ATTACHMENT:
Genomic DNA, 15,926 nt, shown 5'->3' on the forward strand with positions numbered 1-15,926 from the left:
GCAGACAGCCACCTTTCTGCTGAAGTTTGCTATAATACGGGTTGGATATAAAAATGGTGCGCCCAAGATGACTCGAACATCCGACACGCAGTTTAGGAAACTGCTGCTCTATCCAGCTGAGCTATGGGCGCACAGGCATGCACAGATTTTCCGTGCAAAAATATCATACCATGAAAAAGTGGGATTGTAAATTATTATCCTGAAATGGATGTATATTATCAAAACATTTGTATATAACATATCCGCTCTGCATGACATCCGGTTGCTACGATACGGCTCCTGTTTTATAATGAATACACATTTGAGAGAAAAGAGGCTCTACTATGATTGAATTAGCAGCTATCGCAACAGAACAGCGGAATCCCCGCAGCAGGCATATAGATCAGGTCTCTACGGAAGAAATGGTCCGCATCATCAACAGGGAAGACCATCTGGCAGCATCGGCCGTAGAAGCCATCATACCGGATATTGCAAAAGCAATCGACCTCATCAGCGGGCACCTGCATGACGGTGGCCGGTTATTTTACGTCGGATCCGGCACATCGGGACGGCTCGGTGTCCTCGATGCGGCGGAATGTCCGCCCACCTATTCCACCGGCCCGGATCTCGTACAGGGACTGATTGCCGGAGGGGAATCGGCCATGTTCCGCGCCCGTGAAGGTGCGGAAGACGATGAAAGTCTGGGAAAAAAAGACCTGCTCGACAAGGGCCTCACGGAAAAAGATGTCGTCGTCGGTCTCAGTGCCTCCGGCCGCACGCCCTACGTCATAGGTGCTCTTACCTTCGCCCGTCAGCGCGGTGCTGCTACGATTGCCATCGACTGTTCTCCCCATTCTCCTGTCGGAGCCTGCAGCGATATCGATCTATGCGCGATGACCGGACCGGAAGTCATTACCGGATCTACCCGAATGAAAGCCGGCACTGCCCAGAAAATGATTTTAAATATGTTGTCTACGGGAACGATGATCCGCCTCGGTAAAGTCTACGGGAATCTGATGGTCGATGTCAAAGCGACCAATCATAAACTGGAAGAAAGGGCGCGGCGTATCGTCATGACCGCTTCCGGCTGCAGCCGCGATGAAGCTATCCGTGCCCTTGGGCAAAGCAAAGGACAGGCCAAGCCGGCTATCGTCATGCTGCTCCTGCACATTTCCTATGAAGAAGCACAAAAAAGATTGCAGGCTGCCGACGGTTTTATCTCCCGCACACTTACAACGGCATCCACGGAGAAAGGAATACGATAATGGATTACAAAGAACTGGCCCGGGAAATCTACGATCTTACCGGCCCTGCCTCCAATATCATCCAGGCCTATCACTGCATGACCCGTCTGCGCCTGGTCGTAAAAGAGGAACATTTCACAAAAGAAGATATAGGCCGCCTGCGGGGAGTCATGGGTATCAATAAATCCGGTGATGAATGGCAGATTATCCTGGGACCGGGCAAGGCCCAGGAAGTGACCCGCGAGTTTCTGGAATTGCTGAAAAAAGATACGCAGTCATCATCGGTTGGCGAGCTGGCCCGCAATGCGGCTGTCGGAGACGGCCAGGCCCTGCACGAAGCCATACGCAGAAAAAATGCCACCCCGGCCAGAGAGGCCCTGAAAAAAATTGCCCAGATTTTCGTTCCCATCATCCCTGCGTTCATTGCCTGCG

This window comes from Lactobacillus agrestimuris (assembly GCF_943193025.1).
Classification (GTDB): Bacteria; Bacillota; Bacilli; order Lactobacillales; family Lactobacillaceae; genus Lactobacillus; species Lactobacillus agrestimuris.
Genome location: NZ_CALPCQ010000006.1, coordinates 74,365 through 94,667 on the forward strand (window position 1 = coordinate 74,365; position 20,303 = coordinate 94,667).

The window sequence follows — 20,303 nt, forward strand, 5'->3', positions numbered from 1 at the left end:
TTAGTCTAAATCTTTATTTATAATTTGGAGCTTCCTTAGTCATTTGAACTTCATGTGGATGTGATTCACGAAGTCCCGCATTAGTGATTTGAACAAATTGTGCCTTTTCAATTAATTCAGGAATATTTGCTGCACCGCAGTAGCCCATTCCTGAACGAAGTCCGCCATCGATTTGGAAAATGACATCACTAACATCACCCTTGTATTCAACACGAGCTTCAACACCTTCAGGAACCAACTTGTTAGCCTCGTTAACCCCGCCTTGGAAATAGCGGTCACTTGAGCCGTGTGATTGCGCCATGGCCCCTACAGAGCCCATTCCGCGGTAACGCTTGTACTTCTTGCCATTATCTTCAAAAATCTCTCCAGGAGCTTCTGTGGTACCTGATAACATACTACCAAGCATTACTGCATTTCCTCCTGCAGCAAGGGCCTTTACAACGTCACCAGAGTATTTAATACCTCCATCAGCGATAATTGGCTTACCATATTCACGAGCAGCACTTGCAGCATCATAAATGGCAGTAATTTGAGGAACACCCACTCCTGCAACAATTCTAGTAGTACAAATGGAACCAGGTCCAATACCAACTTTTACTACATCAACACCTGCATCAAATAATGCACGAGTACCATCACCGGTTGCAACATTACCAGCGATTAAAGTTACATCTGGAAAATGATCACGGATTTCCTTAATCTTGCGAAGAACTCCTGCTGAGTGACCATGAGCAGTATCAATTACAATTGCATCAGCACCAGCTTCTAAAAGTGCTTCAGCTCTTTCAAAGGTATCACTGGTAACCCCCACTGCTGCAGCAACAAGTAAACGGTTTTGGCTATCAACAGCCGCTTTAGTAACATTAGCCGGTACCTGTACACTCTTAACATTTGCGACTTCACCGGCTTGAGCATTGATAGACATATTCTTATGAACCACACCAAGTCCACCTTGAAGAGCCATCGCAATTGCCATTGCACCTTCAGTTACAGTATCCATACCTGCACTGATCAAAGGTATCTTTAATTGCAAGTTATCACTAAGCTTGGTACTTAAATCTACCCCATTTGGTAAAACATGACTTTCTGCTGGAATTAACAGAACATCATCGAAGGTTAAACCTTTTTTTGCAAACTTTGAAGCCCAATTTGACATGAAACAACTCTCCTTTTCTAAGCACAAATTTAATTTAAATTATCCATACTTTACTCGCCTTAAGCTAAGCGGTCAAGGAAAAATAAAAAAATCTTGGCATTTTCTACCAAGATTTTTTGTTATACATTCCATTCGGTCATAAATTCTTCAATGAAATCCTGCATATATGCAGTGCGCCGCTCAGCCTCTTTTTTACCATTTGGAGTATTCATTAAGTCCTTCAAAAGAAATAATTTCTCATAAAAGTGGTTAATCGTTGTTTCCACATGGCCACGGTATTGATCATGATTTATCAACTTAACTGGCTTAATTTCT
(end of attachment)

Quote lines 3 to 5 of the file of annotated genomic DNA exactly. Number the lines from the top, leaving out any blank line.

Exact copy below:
This window comes from Lactobacillus agrestimuris (assembly GCF_943193025.1).
Classification (GTDB): Bacteria; Bacillota; Bacilli; order Lactobacillales; family Lactobacillaceae; genus Lactobacillus; species Lactobacillus agrestimuris.
Genome location: NZ_CALPCQ010000006.1, coordinates 74,365 through 94,667 on the forward strand (window position 1 = coordinate 74,365; position 20,303 = coordinate 94,667).